Prince Harry says late Queen ‘looking down on all of us’ as he marks first anniversary of her death

 (Getty Images)
(Getty Images)

The Duke of Sussex said Queen Elizabeth II “is looking down on all of us” as he spoke fondly of his late grandmother on the eve of the anniversary of her death.

In a speech at the WellChild Awards ceremony in London on Thursday evening, Prince Harry reflected on the events of 12 months ago when he was forced to miss the awards as he rushed to Balmoral in Aberdeenshire after his grandmother was taken ill.

The duke, a WellChild patron for 15 years, told the audience: “As you know, I was unable to attend the awards last year as my grandmother passed away.

“As you also probably know, she would have been the first person to insist that I still come to be with you all instead of going to her, and that’s precisely why I know exactly one year on that she is looking down on all of us tonight, happy we’re together, continuing to spotlight such an incredible community.”

The UK’s longest-serving monarch died on September 8 last year, aged 96, after reigning for 70 years.

The event was Harry’s first appearance in the UK since June.

On Friday the nation will mark the first anniversary since the Queen’s death.

Rishi Sunak paid tribute to the late Queen, praising her “incredible warmth”, wisdom and grace.

The Prime Minister said gratitude for her service and “extraordinary life of duty and dedication” continues to grow, a year on from her death aged 96.

He said he treasured his memories of meeting the then-monarch, particularly his private audience before presenting his first Budget as chancellor in 2020.

He was not in office at the time of the late Queen’s death, having lost the Tory leadership contest to Liz Truss who became prime minister at Balmoral in the monarch’s final official engagement, just two days before her death.

Mr Sunak said that “on the solemn anniversary” of her death “our thoughts are with His Majesty King Charles III and the whole royal family”.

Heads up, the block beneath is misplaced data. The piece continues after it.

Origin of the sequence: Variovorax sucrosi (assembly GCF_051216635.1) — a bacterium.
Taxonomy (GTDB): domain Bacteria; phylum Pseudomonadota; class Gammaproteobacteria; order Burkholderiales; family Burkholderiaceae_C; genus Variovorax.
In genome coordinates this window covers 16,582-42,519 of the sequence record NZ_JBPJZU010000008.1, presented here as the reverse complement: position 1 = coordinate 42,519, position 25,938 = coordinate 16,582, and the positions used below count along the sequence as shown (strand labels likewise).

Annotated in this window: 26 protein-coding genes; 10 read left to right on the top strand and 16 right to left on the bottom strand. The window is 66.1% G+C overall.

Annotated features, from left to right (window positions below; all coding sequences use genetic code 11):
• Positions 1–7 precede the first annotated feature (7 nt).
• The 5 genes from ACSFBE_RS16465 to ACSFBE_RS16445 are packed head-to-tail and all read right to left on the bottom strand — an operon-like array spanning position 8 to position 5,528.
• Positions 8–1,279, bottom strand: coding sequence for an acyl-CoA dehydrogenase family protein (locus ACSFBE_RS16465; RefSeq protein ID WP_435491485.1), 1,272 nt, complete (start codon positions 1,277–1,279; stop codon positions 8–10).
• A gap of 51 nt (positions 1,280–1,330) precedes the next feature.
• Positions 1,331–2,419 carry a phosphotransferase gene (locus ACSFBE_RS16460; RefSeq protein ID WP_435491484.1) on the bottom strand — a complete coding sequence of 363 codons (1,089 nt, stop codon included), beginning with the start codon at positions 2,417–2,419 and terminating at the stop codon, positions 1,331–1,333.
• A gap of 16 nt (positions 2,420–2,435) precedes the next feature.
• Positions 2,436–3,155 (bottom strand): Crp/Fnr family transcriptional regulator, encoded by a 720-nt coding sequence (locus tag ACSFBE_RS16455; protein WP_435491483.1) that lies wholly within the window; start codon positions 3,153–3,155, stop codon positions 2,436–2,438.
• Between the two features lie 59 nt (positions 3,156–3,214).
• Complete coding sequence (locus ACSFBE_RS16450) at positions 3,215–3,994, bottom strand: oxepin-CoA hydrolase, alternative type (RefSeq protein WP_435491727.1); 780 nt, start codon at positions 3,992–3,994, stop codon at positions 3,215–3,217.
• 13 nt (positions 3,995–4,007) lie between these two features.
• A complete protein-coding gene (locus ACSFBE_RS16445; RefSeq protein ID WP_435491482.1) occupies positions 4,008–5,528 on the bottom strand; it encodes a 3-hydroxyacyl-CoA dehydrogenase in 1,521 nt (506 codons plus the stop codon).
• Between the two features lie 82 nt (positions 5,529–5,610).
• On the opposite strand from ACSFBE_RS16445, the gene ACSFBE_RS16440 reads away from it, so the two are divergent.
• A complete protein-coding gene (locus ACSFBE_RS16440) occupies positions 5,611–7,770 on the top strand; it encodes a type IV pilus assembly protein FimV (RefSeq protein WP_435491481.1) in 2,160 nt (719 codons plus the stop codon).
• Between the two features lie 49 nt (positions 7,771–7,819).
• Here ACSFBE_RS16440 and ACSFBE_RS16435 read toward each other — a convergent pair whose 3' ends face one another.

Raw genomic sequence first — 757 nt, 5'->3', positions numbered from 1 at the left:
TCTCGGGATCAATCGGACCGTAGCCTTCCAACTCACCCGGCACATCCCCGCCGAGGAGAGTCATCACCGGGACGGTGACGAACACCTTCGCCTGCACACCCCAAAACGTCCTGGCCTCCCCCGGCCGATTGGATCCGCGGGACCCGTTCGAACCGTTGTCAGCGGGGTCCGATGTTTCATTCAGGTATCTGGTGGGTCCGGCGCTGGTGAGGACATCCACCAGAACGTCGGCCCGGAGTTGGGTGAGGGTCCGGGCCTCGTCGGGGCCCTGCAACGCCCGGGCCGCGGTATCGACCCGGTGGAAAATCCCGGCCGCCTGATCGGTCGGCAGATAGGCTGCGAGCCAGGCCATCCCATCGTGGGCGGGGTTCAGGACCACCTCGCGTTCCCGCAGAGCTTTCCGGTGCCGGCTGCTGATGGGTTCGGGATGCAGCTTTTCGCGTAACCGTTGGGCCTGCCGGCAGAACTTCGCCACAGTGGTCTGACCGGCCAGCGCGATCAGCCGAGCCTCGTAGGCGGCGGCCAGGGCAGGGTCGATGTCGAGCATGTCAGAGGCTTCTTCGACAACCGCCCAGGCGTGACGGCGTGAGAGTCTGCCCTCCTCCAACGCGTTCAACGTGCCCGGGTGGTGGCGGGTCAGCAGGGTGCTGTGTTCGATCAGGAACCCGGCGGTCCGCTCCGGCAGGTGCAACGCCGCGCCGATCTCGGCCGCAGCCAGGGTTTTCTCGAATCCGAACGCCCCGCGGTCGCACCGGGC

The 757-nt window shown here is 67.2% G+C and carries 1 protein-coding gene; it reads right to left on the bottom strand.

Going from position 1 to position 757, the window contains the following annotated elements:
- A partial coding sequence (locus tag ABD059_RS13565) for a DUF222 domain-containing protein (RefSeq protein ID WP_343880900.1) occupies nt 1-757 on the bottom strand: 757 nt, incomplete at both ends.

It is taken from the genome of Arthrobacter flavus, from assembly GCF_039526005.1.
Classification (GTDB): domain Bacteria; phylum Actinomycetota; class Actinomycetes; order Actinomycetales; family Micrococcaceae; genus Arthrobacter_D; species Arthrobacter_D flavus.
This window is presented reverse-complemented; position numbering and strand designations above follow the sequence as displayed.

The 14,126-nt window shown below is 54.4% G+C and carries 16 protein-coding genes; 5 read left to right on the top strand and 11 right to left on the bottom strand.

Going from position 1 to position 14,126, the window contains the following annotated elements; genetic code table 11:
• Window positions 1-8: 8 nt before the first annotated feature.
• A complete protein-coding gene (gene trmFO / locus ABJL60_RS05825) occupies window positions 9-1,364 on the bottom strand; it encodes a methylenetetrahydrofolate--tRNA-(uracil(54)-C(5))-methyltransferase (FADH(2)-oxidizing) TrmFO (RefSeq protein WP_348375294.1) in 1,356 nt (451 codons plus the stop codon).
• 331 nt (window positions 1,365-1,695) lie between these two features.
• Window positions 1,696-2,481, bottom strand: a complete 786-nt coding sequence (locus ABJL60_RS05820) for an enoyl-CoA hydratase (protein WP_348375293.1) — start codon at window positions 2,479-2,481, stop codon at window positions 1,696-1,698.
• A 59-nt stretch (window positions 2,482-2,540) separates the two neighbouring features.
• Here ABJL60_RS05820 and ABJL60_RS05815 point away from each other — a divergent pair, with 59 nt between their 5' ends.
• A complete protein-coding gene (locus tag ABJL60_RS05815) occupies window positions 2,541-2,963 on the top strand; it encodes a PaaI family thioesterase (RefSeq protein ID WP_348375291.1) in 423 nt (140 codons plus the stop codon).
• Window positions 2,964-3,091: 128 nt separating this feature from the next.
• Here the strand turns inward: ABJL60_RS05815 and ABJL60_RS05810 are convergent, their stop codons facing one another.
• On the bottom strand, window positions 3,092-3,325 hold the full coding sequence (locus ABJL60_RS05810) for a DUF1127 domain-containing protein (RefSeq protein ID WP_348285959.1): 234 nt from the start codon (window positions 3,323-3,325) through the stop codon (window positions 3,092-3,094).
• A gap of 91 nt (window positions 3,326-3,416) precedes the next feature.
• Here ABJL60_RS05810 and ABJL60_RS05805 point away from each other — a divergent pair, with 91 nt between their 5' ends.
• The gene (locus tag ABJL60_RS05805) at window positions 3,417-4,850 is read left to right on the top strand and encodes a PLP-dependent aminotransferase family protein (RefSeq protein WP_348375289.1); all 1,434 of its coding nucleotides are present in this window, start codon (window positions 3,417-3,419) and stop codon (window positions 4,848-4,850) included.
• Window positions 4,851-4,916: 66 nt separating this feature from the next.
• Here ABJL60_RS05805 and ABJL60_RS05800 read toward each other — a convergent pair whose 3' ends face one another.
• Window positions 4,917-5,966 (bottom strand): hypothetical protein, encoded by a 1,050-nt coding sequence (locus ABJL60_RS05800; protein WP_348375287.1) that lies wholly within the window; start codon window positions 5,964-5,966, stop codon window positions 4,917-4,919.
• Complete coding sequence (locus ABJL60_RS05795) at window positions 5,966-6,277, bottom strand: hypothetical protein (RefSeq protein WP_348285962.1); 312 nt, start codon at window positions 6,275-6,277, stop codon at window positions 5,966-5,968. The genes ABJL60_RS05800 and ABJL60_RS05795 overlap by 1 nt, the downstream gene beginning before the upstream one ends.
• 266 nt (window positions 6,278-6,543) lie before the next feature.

He said: “With the perspective of a year, the scale of Her Late Majesty’s service only seems greater. Her devotion to the nations of the United Kingdom and the Commonwealth only seems deeper.

“And our gratitude for such an extraordinary life of duty and dedication only continues to grow.

“I treasure my memories of those occasions when I met Her Late Majesty, in particular the private audience I had with her at Buckingham Palace before presenting my first Budget as chancellor.

“I was struck by her wisdom, by her incredible warmth and grace, but also her sharp wit.

“People across the UK - whether they had the good fortune to meet Her Late Majesty or not - will be reflecting today on what she meant to them and the example she set for us all. We will cherish those memories.”

Mr Sunak said the “sacred” bond between the country and the monarch endures under the King.

“So, while we continue to mourn Her Late Majesty’s passing, we should be proud that this remarkable legacy of service - and this remarkable bond - continues to grow today under the reign of His Majesty The King.”

Labour leader Sir Keir Starmer said the queues to see the late Queen lying in state showed she "always enjoyed a special bond with her people".

"It was a relationship built from her understanding that service of this great nation is the thread that unites sovereign and subject," he said.

"So, as we reflect on her legacy again today, let us embrace that spirit of public service as our guide towards a better future."

Queen Elizabeth II died after reigning for more than 70 years, making her the longest-reigning monarch in British history.

The late Queen symbolised the stability of the nation, and most people had known no other monarch on the British throne.

Fears for her health dramatically escalated on September 8, 2022 when Buckingham Palace announced the monarch was under medical supervision at her Aberdeenshire residence and her doctors were concerned.

Over the next 11 days following her death, the London Bridge plans in the event of the sovereign’s death were meticulously put into place.

Queen Elizabeth II was honoured with processions, vigils, a lying in state, a grand state funeral in Westminster Abbey and a poignant committal service in Windsor.

One million people are estimated to have attended the public funeral procession in London.

The Queen’s state funeral on September 19 cost the Government £161.7 million. It was the first state funeral since Sir Winston Churchill’s in 1965.